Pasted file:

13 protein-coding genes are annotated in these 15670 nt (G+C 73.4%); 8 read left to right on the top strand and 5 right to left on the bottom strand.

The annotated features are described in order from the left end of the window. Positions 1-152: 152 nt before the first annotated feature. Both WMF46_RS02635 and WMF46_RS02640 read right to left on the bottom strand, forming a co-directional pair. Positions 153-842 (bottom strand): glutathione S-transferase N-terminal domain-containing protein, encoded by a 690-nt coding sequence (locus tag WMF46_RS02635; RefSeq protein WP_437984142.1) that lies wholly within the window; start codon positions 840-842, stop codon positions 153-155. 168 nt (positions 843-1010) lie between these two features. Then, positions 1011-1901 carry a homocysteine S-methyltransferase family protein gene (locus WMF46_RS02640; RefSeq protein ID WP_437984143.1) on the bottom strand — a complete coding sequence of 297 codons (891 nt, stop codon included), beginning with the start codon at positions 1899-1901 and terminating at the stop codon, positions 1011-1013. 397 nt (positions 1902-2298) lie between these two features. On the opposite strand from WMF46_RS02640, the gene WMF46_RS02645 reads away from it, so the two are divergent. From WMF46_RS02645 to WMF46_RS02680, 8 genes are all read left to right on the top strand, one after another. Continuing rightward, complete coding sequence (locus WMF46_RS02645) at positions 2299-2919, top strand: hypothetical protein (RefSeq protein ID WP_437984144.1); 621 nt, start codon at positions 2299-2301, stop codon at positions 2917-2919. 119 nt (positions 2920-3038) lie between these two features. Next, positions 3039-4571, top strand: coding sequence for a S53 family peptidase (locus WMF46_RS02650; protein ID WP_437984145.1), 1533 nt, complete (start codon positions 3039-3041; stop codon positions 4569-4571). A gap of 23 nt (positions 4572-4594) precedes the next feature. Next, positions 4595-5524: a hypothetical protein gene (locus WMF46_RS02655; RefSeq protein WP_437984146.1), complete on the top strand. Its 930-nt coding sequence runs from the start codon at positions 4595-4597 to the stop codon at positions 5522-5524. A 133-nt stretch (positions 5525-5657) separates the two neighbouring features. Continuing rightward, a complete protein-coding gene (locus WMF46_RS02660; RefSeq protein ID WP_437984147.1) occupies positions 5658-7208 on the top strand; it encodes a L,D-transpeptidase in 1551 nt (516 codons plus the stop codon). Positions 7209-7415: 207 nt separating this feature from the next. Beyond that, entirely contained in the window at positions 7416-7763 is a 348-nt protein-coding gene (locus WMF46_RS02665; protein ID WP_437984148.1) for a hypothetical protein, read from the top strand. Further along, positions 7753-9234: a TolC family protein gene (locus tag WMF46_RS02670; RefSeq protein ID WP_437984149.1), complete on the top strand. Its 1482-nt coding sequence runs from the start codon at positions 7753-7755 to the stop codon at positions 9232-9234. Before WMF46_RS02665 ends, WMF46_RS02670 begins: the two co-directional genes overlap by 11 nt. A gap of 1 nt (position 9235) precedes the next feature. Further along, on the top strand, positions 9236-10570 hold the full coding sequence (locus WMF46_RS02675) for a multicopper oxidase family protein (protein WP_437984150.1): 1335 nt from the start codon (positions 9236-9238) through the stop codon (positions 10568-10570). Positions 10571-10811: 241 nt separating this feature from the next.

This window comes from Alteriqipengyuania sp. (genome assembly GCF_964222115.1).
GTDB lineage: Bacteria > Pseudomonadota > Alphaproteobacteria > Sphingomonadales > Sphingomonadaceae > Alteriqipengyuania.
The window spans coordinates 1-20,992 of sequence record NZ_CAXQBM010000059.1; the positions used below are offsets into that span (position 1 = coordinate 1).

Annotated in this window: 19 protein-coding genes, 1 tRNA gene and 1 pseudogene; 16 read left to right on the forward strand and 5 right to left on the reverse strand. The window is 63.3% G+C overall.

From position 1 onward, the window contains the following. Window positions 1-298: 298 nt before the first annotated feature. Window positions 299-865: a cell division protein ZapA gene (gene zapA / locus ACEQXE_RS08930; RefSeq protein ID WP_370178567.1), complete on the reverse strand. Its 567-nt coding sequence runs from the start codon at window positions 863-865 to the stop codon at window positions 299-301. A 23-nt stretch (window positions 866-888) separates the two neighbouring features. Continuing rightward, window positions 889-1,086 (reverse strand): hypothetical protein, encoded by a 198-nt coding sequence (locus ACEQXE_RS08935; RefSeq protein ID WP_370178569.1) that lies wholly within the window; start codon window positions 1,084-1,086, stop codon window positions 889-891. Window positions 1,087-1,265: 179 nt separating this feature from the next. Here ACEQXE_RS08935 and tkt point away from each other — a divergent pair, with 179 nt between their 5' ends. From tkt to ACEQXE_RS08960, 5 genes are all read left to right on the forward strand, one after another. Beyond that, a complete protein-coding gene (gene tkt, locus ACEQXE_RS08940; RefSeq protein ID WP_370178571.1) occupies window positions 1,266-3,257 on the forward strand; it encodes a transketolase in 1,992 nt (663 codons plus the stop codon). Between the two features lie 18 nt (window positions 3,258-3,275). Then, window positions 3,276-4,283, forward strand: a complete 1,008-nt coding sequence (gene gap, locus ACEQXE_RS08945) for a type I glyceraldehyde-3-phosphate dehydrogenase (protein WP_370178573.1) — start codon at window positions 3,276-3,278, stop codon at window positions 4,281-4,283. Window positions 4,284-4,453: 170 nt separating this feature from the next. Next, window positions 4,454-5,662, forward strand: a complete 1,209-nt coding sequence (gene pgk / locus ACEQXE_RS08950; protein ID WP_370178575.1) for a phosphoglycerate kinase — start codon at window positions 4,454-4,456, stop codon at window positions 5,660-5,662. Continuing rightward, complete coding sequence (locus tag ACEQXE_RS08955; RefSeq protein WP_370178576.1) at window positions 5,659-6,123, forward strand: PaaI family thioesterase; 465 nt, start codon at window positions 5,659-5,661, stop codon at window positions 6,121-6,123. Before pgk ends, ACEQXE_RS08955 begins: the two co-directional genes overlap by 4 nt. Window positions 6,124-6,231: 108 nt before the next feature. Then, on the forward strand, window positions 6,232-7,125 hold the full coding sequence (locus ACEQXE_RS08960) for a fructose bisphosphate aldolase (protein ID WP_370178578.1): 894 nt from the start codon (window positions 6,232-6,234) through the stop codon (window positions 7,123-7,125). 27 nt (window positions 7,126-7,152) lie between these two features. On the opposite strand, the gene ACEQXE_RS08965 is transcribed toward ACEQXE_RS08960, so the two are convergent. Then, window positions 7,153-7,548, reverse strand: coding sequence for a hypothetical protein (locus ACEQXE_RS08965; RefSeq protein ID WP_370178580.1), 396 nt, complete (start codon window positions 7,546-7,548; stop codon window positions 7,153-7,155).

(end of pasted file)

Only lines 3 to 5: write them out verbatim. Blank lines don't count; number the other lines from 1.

This window comes from Alteriqipengyuania sp. (genome assembly GCF_964222115.1).
GTDB lineage: Bacteria > Pseudomonadota > Alphaproteobacteria > Sphingomonadales > Sphingomonadaceae > Alteriqipengyuania.
The window spans coordinates 1-20,992 of sequence record NZ_CAXQBM010000059.1; the positions used below are offsets into that span (position 1 = coordinate 1).